Asia Pacific

U.S. warship challenges Chinese claims in disputed South China Sea

by Jesse Johnson

Staff Writer

China sent military vessels and aircraft in an attempt to expel a U.S. warship asserting international freedom of navigation rights in the Paracel Islands of the disputed South China Sea on Friday.

The U.S. Navy said in a statement that guided-missile destroyer USS Wayne E. Meyer had conducted a “freedom of navigation operation” (FONOP) without requesting permission from Beijing — or from Hanoi or Taipei, which also claim the archipelago.

The FONOP “challenged the restrictions on innocent passage imposed by China, Taiwan, and Vietnam and also contested China’s claim to straight baselines enclosing the Paracel Islands,” said Cmdr. Reann Mommsen, a spokeswoman for the U.S. Navy’s 7th Fleet.

Under international law, ships of all states — including their warships — enjoy the right of innocent passage through territorial seas.

Mommsen said that the sailing had also “challenged China’s 1996 declaration of straight baselines encompassing the Paracel Islands.”

Beijing has effectively drawn a line around the entire Paracels archipelago — which it calls the Xisha Islands — in a bid to claim the entire territory, despite rival claims.

Mommsen noted that international law does not permit continental states like China to establish baselines around entire island groups. Using these baselines, China, she said, “has attempted to claim more internal waters, territorial sea, exclusive economic zone, and continental shelf than it is entitled under international law.”

China’s Defense Ministry said in a statement that it had warned the U.S. warship and demanded that it leave the area for “trespassing into China’s territorial waters … without permission of the Chinese government,”

China has “indisputable sovereignty” over the Parcels and their adjacent waters, according to Senior Col. Li Huamin, a spokesperson for the People’s Liberation Army’s Southern Theater Command.

“The U.S. for a long time, has threatened China’s sovereignty in the South China Sea under the name of freedom of navigation, showing its lack of sincerity in maintaining international peace and regional security stability,” Li said.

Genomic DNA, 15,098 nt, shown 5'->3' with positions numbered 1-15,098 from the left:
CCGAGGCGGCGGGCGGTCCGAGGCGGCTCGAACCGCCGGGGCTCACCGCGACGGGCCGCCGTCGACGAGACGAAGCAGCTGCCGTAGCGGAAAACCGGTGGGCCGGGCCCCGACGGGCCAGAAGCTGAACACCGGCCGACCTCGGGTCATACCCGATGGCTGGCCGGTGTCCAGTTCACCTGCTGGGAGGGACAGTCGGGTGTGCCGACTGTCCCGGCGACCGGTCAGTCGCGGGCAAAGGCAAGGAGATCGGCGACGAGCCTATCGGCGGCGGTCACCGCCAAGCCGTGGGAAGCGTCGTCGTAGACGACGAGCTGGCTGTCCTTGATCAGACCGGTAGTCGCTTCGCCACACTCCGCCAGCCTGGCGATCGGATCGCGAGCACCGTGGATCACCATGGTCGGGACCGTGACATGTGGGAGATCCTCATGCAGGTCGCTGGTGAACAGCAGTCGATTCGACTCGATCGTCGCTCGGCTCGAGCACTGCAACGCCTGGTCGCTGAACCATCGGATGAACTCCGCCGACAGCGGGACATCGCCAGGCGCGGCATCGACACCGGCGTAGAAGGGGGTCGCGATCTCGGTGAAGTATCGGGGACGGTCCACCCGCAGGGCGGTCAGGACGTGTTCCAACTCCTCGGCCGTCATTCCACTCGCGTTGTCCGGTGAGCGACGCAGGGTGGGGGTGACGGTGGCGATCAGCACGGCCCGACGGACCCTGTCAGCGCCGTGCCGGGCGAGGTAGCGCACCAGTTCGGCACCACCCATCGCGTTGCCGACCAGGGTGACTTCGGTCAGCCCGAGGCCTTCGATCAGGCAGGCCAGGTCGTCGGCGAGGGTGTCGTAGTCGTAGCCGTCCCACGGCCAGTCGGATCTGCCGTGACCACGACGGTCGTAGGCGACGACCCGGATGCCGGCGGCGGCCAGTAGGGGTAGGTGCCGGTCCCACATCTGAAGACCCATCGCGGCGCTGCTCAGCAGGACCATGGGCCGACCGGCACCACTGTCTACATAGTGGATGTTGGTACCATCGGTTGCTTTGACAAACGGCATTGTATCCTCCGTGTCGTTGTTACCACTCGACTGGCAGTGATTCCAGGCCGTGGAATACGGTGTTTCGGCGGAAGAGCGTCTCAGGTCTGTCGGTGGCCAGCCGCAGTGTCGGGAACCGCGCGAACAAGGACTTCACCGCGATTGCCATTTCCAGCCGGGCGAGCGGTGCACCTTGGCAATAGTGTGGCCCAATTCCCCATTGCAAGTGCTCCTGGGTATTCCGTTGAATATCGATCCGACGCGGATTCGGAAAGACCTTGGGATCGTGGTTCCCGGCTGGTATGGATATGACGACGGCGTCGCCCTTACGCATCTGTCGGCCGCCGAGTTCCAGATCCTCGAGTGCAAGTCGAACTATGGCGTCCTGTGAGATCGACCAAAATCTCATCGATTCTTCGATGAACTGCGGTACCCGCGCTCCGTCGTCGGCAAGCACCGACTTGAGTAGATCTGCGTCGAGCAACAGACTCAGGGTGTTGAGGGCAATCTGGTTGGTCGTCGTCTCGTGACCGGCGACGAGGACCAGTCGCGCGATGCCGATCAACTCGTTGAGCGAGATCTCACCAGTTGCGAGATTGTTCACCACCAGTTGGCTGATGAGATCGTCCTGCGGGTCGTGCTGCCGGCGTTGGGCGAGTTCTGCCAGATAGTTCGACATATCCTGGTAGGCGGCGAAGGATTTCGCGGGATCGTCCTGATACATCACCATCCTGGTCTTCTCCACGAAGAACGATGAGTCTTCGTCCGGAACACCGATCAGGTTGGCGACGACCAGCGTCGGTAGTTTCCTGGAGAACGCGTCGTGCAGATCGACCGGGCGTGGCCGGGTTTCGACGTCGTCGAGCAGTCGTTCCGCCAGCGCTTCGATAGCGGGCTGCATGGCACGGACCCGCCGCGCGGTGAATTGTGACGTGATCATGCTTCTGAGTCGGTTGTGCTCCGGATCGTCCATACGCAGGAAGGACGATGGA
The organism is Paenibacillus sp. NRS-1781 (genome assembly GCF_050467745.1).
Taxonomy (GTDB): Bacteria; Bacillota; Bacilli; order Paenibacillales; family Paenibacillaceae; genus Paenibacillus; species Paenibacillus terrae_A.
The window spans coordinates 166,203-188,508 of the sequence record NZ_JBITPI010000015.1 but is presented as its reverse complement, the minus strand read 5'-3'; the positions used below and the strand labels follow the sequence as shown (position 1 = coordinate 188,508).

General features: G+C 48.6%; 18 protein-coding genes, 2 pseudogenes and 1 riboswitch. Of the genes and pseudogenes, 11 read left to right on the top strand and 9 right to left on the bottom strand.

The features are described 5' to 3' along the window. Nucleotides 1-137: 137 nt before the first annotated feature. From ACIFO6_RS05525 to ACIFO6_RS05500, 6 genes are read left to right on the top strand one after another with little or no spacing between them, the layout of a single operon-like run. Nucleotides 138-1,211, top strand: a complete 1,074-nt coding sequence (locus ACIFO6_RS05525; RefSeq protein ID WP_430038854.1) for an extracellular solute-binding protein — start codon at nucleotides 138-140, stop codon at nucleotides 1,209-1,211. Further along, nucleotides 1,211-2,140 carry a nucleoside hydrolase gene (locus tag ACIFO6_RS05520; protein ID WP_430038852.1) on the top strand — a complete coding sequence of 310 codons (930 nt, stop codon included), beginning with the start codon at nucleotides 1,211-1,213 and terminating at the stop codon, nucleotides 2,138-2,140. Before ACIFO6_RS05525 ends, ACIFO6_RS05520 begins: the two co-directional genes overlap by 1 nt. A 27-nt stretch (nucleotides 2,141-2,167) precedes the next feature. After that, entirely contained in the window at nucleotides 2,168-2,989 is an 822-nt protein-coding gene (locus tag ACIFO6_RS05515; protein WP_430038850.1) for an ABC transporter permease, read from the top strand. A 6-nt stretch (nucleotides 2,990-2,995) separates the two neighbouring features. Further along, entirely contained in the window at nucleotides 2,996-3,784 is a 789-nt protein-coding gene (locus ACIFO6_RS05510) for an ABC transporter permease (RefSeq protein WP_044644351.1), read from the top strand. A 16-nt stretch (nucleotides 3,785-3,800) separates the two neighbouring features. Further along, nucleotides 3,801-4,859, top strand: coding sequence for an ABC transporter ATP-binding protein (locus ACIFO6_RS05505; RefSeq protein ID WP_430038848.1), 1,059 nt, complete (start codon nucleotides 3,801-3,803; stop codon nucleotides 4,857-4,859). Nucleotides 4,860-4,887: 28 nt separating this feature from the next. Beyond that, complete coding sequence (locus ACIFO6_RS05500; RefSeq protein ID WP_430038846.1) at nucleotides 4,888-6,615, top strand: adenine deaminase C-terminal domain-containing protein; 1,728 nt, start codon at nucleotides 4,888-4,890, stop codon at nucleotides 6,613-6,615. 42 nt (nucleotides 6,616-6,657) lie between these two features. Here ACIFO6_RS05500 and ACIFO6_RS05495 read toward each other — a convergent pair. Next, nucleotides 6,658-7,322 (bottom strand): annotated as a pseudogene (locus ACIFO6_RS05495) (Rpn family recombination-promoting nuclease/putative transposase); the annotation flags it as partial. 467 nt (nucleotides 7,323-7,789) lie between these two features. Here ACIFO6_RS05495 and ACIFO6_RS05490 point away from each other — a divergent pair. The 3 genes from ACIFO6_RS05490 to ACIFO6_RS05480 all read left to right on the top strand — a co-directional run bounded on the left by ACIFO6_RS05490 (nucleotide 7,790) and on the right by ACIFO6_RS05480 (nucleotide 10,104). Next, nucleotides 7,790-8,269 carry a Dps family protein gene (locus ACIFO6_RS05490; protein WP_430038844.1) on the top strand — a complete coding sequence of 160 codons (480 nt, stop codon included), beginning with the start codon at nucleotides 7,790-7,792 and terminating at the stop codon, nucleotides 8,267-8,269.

The USS Wayne E. Meyer conducted a similar operation last month, sailing within 12 nautical miles (22 km) of the contested Fiery Cross and Mischief Reefs, two Chinese-occupied islands in the South China Sea.

That sailing came just days after the Pentagon issued an unusually strong statement that accused Beijing of employing “bullying tactics” in the waterway, citing what it said was “coercive interference” in oil and gas activities in waters claimed by Vietnam.

Beijing claims much of the South China Sea, though the Philippines, Vietnam, Malaysia, Taiwan and Brunei have overlapping claims in the waters, where the Chinese, U.S., Japanese and some Southeast Asian navies routinely operate.

Neither Japan nor the U.S. have claims in the waters, but both allies have routinely stated their commitment to a “free and open Indo-Pacific.”

“U.S. forces routinely conduct freedom of navigation assertions throughout the world, including in the South China Sea, as a routine part of daily operations,” Mommsen said.

“The Freedom of Navigation Program’s missions are conducted peacefully and without bias for or against any particular country,” she added.

Washington has lambasted Beijing for its moves in the waterway, including the construction of man-made islands — such as those in the Paracel chain and further south in the Spratlys — some of which are home to military-grade airfields and advanced weaponry.

The U.S. fears the outposts could be used to restrict free movement in the waterway, which includes vital sea lanes through which about $3 trillion in global trade passes each year. The U.S. military regularly conducts FONOPs in the area.

Beijing says it has deployed the advanced weaponry to the islets for defensive purposes, but some experts say this is part of a concerted bid to cement de facto control of the waters.

In a defense white paper released for the first time in years in July, China highlighted a new emphasis on “combat readiness and military training in real combat conditions” and China’s new war-fighting capabilities in the Western Pacific and South China Sea.

Beijing, the white paper said, “has organized naval parades in the South China Sea” and “conducted a series of live force-on-force exercises” while its air force “has conducted combat patrols in the South China Sea and security patrols in the East China Sea, and operated in the West Pacific.”